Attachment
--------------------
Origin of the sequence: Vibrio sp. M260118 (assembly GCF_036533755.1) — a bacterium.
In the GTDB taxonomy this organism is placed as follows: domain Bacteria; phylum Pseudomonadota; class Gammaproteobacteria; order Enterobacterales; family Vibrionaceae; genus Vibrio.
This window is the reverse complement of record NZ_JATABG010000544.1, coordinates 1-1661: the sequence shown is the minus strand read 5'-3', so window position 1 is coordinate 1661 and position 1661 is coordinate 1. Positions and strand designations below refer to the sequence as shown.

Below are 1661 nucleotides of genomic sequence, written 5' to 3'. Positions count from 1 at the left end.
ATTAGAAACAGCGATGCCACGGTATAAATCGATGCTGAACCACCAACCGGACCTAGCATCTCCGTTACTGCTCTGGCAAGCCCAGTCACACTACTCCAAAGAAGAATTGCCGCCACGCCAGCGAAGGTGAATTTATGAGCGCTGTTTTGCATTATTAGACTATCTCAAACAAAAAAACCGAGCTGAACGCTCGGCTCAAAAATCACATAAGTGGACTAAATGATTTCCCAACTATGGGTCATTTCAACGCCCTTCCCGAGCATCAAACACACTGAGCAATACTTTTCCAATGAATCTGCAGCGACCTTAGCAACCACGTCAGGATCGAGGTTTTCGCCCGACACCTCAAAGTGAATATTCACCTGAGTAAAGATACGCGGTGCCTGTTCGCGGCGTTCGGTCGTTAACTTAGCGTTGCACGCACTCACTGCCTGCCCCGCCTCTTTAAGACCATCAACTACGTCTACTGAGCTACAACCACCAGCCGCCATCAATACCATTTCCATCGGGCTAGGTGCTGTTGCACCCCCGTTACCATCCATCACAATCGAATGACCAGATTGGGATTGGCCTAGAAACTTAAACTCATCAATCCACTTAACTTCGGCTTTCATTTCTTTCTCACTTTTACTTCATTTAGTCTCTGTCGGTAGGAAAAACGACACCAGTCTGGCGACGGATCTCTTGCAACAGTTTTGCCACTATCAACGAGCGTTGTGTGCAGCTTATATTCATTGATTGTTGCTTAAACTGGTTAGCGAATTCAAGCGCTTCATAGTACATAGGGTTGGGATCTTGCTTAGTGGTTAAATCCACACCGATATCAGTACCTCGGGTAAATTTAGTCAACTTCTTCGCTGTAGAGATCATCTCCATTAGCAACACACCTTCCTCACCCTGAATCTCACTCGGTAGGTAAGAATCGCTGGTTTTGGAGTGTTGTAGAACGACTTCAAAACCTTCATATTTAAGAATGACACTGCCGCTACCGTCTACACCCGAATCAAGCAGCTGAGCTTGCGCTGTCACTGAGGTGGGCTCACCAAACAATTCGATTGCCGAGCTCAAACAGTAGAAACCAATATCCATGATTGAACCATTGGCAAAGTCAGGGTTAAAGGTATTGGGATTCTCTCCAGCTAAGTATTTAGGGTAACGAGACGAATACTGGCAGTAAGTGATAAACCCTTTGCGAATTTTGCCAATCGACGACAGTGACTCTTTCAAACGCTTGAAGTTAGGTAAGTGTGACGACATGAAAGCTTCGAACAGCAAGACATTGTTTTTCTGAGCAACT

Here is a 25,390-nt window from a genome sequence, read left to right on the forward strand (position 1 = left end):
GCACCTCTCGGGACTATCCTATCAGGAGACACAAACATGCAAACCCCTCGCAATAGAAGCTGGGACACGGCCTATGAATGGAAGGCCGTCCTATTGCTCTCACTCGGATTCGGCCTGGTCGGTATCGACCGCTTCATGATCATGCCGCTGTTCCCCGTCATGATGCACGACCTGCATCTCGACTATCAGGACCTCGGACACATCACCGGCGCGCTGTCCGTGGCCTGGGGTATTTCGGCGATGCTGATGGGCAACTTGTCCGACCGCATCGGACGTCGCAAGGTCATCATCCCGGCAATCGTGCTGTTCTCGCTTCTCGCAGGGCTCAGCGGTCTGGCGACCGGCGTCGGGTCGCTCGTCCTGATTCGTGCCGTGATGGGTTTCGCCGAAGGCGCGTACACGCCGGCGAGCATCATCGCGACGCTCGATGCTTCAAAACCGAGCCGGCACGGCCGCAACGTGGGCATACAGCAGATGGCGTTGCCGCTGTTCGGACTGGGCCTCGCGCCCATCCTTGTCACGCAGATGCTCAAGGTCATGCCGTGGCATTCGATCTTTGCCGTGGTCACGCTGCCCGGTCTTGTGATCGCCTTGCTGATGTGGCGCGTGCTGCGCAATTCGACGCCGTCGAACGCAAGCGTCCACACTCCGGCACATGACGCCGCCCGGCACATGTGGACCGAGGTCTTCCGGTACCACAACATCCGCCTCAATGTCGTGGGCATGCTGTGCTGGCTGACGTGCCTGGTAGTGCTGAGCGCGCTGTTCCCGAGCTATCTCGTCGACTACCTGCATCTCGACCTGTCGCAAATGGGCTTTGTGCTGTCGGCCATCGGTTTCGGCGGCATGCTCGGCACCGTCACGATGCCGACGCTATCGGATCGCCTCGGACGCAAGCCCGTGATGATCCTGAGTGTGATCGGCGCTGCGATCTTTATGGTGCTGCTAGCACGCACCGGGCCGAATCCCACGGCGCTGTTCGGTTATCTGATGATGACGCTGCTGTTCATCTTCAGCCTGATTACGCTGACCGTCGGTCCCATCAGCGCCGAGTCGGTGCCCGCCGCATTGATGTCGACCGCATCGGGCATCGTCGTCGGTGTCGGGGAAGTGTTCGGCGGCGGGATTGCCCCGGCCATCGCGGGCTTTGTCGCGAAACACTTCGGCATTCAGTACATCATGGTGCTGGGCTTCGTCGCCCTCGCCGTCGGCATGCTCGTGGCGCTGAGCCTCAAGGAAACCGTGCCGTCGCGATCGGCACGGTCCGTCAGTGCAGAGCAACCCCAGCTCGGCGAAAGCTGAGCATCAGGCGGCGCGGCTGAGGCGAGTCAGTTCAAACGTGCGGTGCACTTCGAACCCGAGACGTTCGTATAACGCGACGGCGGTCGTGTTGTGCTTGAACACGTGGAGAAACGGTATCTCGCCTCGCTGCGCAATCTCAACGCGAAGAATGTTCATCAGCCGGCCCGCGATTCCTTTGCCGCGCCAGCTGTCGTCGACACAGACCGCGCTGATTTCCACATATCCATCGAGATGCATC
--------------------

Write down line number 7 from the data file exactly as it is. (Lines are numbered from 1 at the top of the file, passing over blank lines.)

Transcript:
GCACCTCTCGGGACTATCCTATCAGGAGACACAAACATGCAAACCCCTCGCAATAGAAGCTGGGACACGGCCTATGAATGGAAGGCCGTCCTATTGCTCTCACTCGGATTCGGCCTGGTCGGTATCGACCGCTTCATGATCATGCCGCTGTTCCCCGTCATGATGCACGACCTGCATCTCGACTATCAGGACCTCGGACACATCACCGGCGCGCTGTCCGTGGCCTGGGGTATTTCGGCGATGCTGATGGGCAACTTGTCCGACCGCATCGGACGTCGCAAGGTCATCATCCCGGCAATCGTGCTGTTCTCGCTTCTCGCAGGGCTCAGCGGTCTGGCGACCGGCGTCGGGTCGCTCGTCCTGATTCGTGCCGTGATGGGTTTCGCCGAAGGCGCGTACACGCCGGCGAGCATCATCGCGACGCTCGATGCTTCAAAACCGAGCCGGCACGGCCGCAACGTGGGCATACAGCAGATGGCGTTGCCGCTGTTCGGACTGGGCCTCGCGCCCATCCTTGTCACGCAGATGCTCAAGGTCATGCCGTGGCATTCGATCTTTGCCGTGGTCACGCTGCCCGGTCTTGTGATCGCCTTGCTGATGTGGCGCGTGCTGCGCAATTCGACGCCGTCGAACGCAAGCGTCCACACTCCGGCACATGACGCCGCCCGGCACATGTGGACCGAGGTCTTCCGGTACCACAACATCCGCCTCAATGTCGTGGGCATGCTGTGCTGGCTGACGTGCCTGGTAGTGCTGAGCGCGCTGTTCCCGAGCTATCTCGTCGACTACCTGCATCTCGACCTGTCGCAAATGGGCTTTGTGCTGTCGGCCATCGGTTTCGGCGGCATGCTCGGCACCGTCACGATGCCGACGCTATCGGATCGCCTCGGACGCAAGCCCGTGATGATCCTGAGTGTGATCGGCGCTGCGATCTTTATGGTGCTGCTAGCACGCACCGGGCCGAATCCCACGGCGCTGTTCGGTTATCTGATGATGACGCTGCTGTTCATCTTCAGCCTGATTACGCTGACCGTCGGTCCCATCAGCGCCGAGTCGGTGCCCGCCGCATTGATGTCGACCGCATCGGGCATCGTCGTCGGTGTCGGGGAAGTGTTCGGCGGCGGGATTGCCCCGGCCATCGCGGGCTTTGTCGCGAAACACTTCGGCATTCAGTACATCATGGTGCTGGGCTTCGTCGCCCTCGCCGTCGGCATGCTCGTGGCGCTGAGCCTCAAGGAAACCGTGCCGTCGCGATCGGCACGGTCCGTCAGTGCAGAGCAACCCCAGCTCGGCGAAAGCTGAGCATCAGGCGGCGCGGCTGAGGCGAGTCAGTTCAAACGTGCGGTGCACTTCGAACCCGAGACGTTCGTATAACGCGACGGCGGTCGTGTTGTGCTTGAACACGTGGAGAAACGGTATCTCGCCTCGCTGCGCAATCTCAACGCGAAGAATGTTCATCAGCCGGCCCGCGATTCCTTTGCCGCGCCAGCTGTCGTCGACACAGACCGCGCTGATTTCCACATATCCATCGAGATGCATC